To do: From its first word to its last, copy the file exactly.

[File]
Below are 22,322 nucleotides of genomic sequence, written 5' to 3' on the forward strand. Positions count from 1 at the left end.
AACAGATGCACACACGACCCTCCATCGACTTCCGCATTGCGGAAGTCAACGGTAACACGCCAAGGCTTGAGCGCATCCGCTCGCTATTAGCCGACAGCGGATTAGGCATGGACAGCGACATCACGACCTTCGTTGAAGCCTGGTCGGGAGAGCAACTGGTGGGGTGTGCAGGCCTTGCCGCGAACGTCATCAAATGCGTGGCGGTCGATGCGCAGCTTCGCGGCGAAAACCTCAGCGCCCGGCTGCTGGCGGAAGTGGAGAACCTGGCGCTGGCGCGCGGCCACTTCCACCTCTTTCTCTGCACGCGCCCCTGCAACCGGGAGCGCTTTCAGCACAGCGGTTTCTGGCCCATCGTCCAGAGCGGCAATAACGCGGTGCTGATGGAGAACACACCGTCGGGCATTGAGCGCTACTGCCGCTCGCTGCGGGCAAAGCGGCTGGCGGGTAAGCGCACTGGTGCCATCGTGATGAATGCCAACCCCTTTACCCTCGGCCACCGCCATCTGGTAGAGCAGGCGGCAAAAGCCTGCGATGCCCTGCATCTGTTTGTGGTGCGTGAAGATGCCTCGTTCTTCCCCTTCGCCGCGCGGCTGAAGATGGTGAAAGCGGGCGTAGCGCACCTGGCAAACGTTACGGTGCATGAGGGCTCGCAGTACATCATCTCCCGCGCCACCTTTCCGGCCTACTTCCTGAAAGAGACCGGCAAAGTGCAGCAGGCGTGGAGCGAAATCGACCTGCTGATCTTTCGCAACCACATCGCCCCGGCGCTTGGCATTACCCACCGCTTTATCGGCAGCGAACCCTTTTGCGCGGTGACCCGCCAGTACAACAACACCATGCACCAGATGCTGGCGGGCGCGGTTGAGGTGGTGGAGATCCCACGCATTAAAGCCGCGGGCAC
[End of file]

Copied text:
Below are 22,322 nucleotides of genomic sequence, written 5' to 3' on the forward strand. Positions count from 1 at the left end.
AACAGATGCACACACGACCCTCCATCGACTTCCGCATTGCGGAAGTCAACGGTAACACGCCAAGGCTTGAGCGCATCCGCTCGCTATTAGCCGACAGCGGATTAGGCATGGACAGCGACATCACGACCTTCGTTGAAGCCTGGTCGGGAGAGCAACTGGTGGGGTGTGCAGGCCTTGCCGCGAACGTCATCAAATGCGTGGCGGTCGATGCGCAGCTTCGCGGCGAAAACCTCAGCGCCCGGCTGCTGGCGGAAGTGGAGAACCTGGCGCTGGCGCGCGGCCACTTCCACCTCTTTCTCTGCACGCGCCCCTGCAACCGGGAGCGCTTTCAGCACAGCGGTTTCTGGCCCATCGTCCAGAGCGGCAATAACGCGGTGCTGATGGAGAACACACCGTCGGGCATTGAGCGCTACTGCCGCTCGCTGCGGGCAAAGCGGCTGGCGGGTAAGCGCACTGGTGCCATCGTGATGAATGCCAACCCCTTTACCCTCGGCCACCGCCATCTGGTAGAGCAGGCGGCAAAAGCCTGCGATGCCCTGCATCTGTTTGTGGTGCGTGAAGATGCCTCGTTCTTCCCCTTCGCCGCGCGGCTGAAGATGGTGAAAGCGGGCGTAGCGCACCTGGCAAACGTTACGGTGCATGAGGGCTCGCAGTACATCATCTCCCGCGCCACCTTTCCGGCCTACTTCCTGAAAGAGACCGGCAAAGTGCAGCAGGCGTGGAGCGAAATCGACCTGCTGATCTTTCGCAACCACATCGCCCCGGCGCTTGGCATTACCCACCGCTTTATCGGCAGCGAACCCTTTTGCGCGGTGACCCGCCAGTACAACAACACCATGCACCAGATGCTGGCGGGCGCGGTTGAGGTGGTGGAGATCCCACGCATTAAAGCCGCGGGCAC